Family Minister Kristina Schröder has laid out the ideas in an 84-page ministry paper. After 8pm, all those under 16 will be barred from public events, festivals and parties where alcohol is being served, unless they are accompanied by a parent.
Schröder's ministry says this will help tackle the problem of youth binge drinking - despite recent government figures showing regular alcohol consumption among 12 to 17-year-olds has dropped by 3.7 percent since 2001.
Beer and wine can legally be sold in Germany to teenagers over 16 years old – but they must wait until 18 to buy anything stronger.
Economics Minister Philipp Rösler has already rejected the proposal, saying he would definitely vote against them, the Hamburger Morgenpost newspaper reported on Sunday.
The FDP party youth wing also rejected the idea. “With this proposal the ministry has clearly overshot the mark,” head of the youth wing of the FDP fraction Johannes Vogel told Bild am Sonntag newspaper.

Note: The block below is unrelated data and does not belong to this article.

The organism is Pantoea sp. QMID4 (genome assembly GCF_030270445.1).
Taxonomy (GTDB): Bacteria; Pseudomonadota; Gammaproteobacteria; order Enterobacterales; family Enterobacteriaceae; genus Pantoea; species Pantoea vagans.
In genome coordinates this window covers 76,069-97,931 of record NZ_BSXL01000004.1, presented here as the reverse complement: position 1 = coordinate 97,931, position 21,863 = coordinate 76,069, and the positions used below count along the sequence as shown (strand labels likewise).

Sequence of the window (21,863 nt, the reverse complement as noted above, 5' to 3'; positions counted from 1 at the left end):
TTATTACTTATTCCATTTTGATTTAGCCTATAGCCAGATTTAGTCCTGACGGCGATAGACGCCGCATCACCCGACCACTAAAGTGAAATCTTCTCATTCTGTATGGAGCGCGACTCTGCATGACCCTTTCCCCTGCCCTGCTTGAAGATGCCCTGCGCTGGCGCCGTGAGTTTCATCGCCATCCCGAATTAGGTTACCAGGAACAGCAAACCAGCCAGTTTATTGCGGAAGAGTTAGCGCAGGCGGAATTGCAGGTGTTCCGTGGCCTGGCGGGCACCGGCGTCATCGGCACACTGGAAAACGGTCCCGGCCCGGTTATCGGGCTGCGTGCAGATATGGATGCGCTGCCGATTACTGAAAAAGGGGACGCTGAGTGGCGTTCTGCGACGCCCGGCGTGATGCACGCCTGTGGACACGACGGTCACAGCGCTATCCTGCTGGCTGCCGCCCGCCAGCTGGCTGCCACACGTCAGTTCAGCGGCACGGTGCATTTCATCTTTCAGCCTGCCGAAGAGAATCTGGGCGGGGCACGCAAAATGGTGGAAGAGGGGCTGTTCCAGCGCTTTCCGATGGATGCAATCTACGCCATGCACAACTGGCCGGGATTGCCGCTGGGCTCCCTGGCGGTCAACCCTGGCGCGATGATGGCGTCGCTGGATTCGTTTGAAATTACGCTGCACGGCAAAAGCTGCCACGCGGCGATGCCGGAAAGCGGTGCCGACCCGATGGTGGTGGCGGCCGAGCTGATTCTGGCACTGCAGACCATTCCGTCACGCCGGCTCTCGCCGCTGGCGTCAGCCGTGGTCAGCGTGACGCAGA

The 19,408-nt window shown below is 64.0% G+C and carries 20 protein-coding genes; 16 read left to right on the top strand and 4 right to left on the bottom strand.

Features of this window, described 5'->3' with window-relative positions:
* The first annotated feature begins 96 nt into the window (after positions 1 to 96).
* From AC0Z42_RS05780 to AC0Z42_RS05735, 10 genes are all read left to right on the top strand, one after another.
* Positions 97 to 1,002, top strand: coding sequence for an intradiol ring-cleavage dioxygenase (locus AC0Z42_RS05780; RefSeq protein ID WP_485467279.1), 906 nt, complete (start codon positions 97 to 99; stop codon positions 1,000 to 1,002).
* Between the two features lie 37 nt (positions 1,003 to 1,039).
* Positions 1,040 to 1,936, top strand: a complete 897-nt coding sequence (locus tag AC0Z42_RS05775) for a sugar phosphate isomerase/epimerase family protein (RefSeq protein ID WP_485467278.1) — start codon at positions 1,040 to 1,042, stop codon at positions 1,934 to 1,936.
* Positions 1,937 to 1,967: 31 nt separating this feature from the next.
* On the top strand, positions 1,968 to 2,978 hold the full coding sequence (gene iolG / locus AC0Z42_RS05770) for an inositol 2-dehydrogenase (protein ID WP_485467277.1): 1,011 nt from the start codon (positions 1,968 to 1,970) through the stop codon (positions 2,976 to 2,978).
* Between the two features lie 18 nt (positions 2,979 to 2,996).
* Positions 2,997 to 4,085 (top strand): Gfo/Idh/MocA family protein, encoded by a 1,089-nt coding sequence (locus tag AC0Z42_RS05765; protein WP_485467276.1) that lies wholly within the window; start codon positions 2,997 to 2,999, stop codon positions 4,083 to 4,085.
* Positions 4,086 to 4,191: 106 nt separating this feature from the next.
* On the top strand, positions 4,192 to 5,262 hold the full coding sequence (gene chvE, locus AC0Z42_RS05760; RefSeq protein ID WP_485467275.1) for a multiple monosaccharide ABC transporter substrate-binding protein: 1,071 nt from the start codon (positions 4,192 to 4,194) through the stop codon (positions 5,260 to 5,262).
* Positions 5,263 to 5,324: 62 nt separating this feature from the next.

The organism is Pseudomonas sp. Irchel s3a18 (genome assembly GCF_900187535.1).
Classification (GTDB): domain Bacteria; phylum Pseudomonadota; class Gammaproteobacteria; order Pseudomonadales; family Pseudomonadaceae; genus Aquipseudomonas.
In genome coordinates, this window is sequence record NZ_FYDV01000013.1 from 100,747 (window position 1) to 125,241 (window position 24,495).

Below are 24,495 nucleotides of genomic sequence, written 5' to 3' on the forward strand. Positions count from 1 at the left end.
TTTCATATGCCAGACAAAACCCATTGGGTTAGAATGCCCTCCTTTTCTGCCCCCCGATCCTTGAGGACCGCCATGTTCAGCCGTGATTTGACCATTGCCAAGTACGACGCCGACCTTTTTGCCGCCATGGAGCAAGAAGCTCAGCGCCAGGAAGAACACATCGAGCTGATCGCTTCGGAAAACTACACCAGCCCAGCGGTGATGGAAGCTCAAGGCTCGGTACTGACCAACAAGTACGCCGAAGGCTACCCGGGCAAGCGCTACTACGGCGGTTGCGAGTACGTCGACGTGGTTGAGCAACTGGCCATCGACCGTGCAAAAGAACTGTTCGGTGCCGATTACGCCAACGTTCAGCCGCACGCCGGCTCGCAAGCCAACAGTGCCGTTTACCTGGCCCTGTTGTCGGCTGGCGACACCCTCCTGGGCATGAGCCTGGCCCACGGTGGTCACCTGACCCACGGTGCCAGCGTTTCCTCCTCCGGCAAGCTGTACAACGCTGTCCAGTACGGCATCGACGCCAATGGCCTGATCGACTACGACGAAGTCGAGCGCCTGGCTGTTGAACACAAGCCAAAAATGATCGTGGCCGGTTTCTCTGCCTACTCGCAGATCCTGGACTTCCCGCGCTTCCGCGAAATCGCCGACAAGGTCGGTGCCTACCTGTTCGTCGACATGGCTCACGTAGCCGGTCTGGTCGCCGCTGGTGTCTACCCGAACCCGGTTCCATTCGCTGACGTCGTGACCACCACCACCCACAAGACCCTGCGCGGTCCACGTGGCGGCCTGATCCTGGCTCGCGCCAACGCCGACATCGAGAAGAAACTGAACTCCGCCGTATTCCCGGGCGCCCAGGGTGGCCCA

The rules would only frustrate event organisers and young people, adding that “good youth protection needs a sense of proportion.”
Further opposition came from Green party spokesman for youth issues Ulrich Schneider, who said that “banning under 16's from evening events because older visitors are buying alcohol ignores the leisure needs of young people.”
The aim of youth policy should be to remove barriers that make it difficult for young people to take part in public life, he added.
A spokesman for the Family Ministry told Bild am Sonntag the plans had not yet been written up as draft legislation, but were currently undergoing “considerations on a working-level,” on which the ministry declined to comment further.